Horse Racing Tips
The following are some general horse racing tips followed by many pros which will give you a 'leg up' on many other bettors when betting on the horses. Whether you are new to horse race betting or are just checking out many horse racing tips around the many online sports betting site you should find the following tips helpful.
- The first of our horse racing tips is to be wary of the 'smart money,' bets placed at the last minute by supposedly, those in the know. There isn't much smart money at the tracks.
- Go with your gut feelings. if there's a horse you fancey, by all means bet on that horse. There's no worse feeling than not doing what you felt you should have done, and it working out - withoutyou. And if it doesn't work out, no big deal.
- Pay special attention to fast starters on slow courses. It is more difficult to manouver on an a muddy, slow or heavy course, and these conditions will favour the horse that takes the early lead.
- Avoid horses moving up in class. They may have looked good against lesser horses, but the move to better competition may reveal different colours.
- Avoid horses that have not raced in the past four weeks. They may be recuperating from illness and the owners are using the race as a tune-up. The winning percentages of long-idled horses are way below average.
- Bet only winners. If you see a horse that has been around but never won a race, why figure that today's race will be any different? Instead, choose a horse that has some background of winning.
- Bet only horses you feel have a good chance of winning. If you had eliminated all the horses you've bet in the past but have not really believed in, you would be sitting with a much higher winning percentage. If you don't like a horse, don't bet on it.
Betting Tips - Types of Races
There are many different types of horse race, depending on the country where the race is held, but there are essentially two main "codes":
- National hunt races are those which require the runners to jump over obstacles such as birch fences and water ditches. These races are generally over a mile in length (some are over three miles) and serve to test the jumping ability of runners, as well as their stamina.
- Flat races are those which require no jumping. These are generally shorter in length, and the shortest races are 5 furlong sprints (for reference, eight furlongs equal one mile). Here the speed of runners is usually more important than stamina in horse racing.
A race of either type can be a handicap or a non-handicap. A handicap race involves better horses carrying extra weight so that all runners have, in theory at least, an equal chance of winning. Non-handicap races do not involve horses carrying any additional weight, and because of this they are widely viewed as being easier to predict.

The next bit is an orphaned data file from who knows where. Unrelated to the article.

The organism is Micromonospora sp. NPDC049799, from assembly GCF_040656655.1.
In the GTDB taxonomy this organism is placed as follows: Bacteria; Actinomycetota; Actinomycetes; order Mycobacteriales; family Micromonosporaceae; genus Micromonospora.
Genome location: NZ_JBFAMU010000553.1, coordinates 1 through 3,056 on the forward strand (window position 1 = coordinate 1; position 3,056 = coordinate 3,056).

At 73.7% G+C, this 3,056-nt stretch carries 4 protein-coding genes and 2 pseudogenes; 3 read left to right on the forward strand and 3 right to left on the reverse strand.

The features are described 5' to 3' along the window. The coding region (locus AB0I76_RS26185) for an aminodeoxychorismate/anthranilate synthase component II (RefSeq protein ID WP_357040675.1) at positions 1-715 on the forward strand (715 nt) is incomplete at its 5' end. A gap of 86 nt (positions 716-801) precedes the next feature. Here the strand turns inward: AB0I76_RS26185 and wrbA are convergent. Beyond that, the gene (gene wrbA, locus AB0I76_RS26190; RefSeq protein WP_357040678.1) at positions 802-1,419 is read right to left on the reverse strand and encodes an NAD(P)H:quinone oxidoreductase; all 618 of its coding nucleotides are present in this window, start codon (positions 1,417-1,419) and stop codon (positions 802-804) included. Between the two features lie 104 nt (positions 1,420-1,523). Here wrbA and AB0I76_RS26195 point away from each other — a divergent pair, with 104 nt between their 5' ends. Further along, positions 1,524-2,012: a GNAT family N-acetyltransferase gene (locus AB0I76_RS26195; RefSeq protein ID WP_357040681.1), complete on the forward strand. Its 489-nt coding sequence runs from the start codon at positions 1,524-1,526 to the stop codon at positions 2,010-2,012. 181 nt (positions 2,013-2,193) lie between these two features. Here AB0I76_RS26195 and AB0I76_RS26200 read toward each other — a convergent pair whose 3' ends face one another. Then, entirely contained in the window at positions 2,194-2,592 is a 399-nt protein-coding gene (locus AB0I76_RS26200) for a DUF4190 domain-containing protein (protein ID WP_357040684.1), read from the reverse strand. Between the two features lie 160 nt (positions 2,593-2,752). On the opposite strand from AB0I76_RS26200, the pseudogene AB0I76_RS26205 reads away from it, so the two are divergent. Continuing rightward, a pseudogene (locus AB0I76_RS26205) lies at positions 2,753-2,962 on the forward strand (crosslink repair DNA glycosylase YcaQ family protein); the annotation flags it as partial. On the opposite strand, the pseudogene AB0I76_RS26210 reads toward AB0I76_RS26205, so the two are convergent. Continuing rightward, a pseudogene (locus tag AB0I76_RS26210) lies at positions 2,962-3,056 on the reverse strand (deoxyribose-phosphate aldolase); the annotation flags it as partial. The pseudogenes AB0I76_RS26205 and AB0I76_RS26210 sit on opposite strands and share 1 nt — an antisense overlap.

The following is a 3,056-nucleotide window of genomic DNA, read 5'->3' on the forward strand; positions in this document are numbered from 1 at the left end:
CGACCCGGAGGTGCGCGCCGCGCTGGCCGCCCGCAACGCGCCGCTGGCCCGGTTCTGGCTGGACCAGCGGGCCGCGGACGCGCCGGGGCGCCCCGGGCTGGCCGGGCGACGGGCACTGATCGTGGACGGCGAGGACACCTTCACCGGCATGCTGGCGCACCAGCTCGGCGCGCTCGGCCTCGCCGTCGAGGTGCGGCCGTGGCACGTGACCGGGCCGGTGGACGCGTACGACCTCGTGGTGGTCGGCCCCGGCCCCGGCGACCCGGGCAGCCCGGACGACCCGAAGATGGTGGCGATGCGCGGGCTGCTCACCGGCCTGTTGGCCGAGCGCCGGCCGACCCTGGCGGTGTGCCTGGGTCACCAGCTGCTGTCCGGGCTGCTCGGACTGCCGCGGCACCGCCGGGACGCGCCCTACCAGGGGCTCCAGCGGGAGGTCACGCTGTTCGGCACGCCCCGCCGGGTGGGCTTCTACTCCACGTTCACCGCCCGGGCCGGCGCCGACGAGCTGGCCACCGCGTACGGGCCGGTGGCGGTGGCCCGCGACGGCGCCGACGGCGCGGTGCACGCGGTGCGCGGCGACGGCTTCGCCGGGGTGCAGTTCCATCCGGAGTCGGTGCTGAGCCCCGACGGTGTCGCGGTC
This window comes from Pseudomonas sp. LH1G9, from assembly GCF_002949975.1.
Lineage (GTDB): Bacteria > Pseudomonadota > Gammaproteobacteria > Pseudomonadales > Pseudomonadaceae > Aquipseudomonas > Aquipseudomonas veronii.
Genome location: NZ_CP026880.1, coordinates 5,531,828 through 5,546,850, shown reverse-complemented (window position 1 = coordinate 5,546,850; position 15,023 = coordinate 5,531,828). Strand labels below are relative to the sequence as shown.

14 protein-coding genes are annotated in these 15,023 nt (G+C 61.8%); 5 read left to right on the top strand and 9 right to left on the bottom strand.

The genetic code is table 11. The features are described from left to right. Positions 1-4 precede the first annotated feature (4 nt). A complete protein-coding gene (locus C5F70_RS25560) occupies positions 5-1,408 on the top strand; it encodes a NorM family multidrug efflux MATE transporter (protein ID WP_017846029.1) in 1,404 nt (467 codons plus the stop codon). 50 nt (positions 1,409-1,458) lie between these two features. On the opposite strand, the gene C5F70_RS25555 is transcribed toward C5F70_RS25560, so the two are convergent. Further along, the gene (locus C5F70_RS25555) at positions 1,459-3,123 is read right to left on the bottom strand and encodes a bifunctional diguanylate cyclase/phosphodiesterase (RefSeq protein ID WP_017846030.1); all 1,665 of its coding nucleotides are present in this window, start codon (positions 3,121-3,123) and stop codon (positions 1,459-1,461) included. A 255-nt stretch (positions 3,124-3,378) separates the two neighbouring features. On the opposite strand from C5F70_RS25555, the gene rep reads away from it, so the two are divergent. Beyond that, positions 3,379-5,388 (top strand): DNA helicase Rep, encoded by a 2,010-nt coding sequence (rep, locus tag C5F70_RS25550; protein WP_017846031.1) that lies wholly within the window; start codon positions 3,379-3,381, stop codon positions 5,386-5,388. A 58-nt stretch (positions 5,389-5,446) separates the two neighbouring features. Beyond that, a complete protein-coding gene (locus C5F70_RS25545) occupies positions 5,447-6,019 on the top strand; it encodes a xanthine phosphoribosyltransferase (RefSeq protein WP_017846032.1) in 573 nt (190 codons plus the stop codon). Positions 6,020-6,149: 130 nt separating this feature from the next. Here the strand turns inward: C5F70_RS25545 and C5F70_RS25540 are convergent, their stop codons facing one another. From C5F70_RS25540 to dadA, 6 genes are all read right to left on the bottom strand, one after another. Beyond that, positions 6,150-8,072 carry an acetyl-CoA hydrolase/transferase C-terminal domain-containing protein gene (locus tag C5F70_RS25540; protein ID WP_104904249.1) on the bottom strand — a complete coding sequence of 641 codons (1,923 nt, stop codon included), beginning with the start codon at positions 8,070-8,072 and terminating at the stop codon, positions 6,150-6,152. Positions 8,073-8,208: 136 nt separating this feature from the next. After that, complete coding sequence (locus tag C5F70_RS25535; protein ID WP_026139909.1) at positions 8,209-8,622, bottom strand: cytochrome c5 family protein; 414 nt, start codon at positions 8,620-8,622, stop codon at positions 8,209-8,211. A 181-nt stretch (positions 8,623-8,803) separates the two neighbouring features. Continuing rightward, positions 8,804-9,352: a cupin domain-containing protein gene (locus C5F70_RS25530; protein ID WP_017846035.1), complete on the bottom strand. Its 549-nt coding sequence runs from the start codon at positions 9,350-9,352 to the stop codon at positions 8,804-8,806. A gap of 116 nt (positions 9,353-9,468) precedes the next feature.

Betting Tips - Types of Horse
Those who are new to racing are often surprised that horses themselves are referred to in different ways - as fillies, or maidens, for example. These terms actually mean something, so to help you get up to speed and offer some more horse racing tips, here's a quick definition of the ones that you are most likely to come across:
Filly - a female horse under four years of age.
Gelding - a horse that has been castrated.
Juvenile - a two year old.
Maiden - a horse that has not yet won a race.
Mare - a female horse aged five or older.
Betting Tips - Lightweights and outsiders
Lightweights in Handicap Races
Lightweights win their share of handicap races and because they do not have the class of other contenders, frequently start at big prices. The ones to look out for using our horse tips are those whose overall form shows evidence of the ability to win, regardless of the class of race in which they normally compete, even if they have not performed well very recently. Two or three ‘1’s in the six-digit form shown in most newspapers are often tell-tale signs of a possible big win off a low weight.
Look out for horses whose previous outing was in a handicap of similar importance or value, even if they ran down the field. Connections of such animals obviously fancy their chances for a big win. Things may have gone wrong in running last time, or the horse may not have 'fired' as was hoped, but it could well pop up at a long price when the betting public least expects it.
Standard Winning Percentages.
Over the years horses going off as favourites have won approximately 33% of the time, while second choices, horses with the next lowest odds after the favourite, will win about 20% of the time, and third choices, the next down in send-off position, will win the race about 15% of the time. Altogether, the top three choices account for just below 70% of all wins. Favourites will place a bit over 50% of the time, while second choices place around 40% and third choices around 30%. Keep in mind that these percentages haven't changed much over the years, but it doesn't mean they will hold true over short periods on a particular track.
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